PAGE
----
In this issue of Lansing Update:
- Legislation Creating a Statewide Cord Blood Bank Enacted
- Farmland Preservation Bill Vetoed
- 94th Legislature Set to Begin Next Week
The Department of Community Health will soon be assembling a statewide network of cord blood banks and creating a public awareness campaign to publicize its existence following the enactment of several bills this week. The governor, however, vetoed legislation that would have provided cord blood donors a state income tax credit.
Umbilical cord blood is considered to be a treasure-trove for adult stem cells, which are working to help thousands of people recover from injuries and are also helping to treat several dozen different diseases. The cord blood banks will help parents store their child’s umbilical cord blood for future usage.
One of the bills in the package that was signed into law allows 21st Century Jobs Fund money to be spent on cord blood banks as long as the banks go through the same competitive grant process that other projects after 21st Century Jobs Fund money have to go through.
The legislation that was vetoed, House Bill 6292, would have amended the Income Tax Act to establish a tax credit, up to $100 for a single return or $200 for a joint return, that was equal to 50 percent of the sum of cash donations made to the statewide network of cord blood stem cell banks.
Legislation that would have allowed a farmland owner to enter into a 20-year agriculture district contract with the Michigan Department of Agriculture to preserve the land for agricultural use was vetoed by the governor this week. House Bill 4257, sponsored by Representative Howard Walker [Link no longer available —Ed.] (R-Traverse City) had passed the House of Representatives 95-11 and the Michigan Senate 25-12.
Over the years, farmland preservation has been a persistent and, at times, vexing issue facing state policy makers, and can generally be distilled into two main issues: (1) reducing the tax burden on farmland, and (2) slowing so-called urban sprawl. Additionally, the taxation of agricultural land has long been a problematic issue for the state. Michigan is said to be alone among the states in not taxing farmland based on its value as agricultural property.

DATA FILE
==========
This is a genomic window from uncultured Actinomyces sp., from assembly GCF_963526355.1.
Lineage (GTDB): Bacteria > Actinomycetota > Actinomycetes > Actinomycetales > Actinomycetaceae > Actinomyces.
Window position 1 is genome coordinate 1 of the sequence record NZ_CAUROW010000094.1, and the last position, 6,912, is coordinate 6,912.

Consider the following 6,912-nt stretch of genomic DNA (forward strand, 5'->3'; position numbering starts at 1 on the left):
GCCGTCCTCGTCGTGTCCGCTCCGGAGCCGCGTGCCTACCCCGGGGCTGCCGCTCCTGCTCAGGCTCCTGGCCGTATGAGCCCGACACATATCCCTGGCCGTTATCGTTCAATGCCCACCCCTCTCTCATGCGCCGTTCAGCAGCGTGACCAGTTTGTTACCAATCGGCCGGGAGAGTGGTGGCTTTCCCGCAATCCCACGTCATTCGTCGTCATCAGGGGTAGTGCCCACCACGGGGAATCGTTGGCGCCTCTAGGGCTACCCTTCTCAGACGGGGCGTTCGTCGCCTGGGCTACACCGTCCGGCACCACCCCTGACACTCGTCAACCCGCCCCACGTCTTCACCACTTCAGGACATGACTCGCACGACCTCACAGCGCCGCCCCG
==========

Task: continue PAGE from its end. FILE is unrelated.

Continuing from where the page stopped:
Michigan Catholic Conference testified in support of House Bill 4257 during the legislation process due to the Conference’s interest in land-use stewardship and the protection of Michigan family farms for the sake of food production.
Michigan farmers would have saved on average about two-thirds on their property tax bill under the legislation. The Senate Fiscal Agency estimated the cost of the proposal around $1.5 million in the first year and nearly $9 million by the time the enrollment into the program closed in 2013. The governor vetoed the bills saying the state could not afford the tax credits at this time.
On Wednesday, January 10, 2007 the 94th Michigan legislative session will begin as incumbent and newly elected members of the legislature make their way to Lansing.
The day will be largely ceremonial, as members will take the oath of office with family and relatives filling the House of Representatives and Senate chambers. Members will also participate in a process that will determine which officials sit where for each session day.
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